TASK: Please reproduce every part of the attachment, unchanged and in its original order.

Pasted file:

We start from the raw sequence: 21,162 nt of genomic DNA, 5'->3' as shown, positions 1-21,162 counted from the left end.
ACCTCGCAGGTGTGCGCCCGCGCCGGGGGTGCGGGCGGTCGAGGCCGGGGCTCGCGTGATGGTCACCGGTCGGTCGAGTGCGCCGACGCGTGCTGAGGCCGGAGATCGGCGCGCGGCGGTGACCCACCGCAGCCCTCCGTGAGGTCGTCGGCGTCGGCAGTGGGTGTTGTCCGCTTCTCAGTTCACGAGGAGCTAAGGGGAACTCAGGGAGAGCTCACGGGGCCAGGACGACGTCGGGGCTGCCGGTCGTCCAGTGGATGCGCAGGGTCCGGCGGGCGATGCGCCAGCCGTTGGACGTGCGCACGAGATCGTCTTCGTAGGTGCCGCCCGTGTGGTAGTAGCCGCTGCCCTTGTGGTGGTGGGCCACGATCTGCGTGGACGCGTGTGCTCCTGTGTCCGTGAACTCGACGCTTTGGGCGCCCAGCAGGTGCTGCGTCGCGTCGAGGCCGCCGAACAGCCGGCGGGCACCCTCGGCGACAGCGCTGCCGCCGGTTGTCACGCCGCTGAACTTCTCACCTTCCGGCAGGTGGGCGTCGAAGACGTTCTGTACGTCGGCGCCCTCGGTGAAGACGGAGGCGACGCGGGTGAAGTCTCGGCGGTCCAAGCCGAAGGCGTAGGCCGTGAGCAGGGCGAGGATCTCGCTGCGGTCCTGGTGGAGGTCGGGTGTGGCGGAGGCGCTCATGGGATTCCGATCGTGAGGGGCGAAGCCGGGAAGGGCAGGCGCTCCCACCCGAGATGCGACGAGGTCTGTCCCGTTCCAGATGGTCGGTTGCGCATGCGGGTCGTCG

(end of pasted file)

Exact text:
We start from the raw sequence: 21,162 nt of genomic DNA, 5'->3' as shown, positions 1-21,162 counted from the left end.
ACCTCGCAGGTGTGCGCCCGCGCCGGGGGTGCGGGCGGTCGAGGCCGGGGCTCGCGTGATGGTCACCGGTCGGTCGAGTGCGCCGACGCGTGCTGAGGCCGGAGATCGGCGCGCGGCGGTGACCCACCGCAGCCCTCCGTGAGGTCGTCGGCGTCGGCAGTGGGTGTTGTCCGCTTCTCAGTTCACGAGGAGCTAAGGGGAACTCAGGGAGAGCTCACGGGGCCAGGACGACGTCGGGGCTGCCGGTCGTCCAGTGGATGCGCAGGGTCCGGCGGGCGATGCGCCAGCCGTTGGACGTGCGCACGAGATCGTCTTCGTAGGTGCCGCCCGTGTGGTAGTAGCCGCTGCCCTTGTGGTGGTGGGCCACGATCTGCGTGGACGCGTGTGCTCCTGTGTCCGTGAACTCGACGCTTTGGGCGCCCAGCAGGTGCTGCGTCGCGTCGAGGCCGCCGAACAGCCGGCGGGCACCCTCGGCGACAGCGCTGCCGCCGGTTGTCACGCCGCTGAACTTCTCACCTTCCGGCAGGTGGGCGTCGAAGACGTTCTGTACGTCGGCGCCCTCGGTGAAGACGGAGGCGACGCGGGTGAAGTCTCGGCGGTCCAAGCCGAAGGCGTAGGCCGTGAGCAGGGCGAGGATCTCGCTGCGGTCCTGGTGGAGGTCGGGTGTGGCGGAGGCGCTCATGGGATTCCGATCGTGAGGGGCGAAGCCGGGAAGGGCAGGCGCTCCCACCCGAGATGCGACGAGGTCTGTCCCGTTCCAGATGGTCGGTTGCGCATGCGGGTCGTCG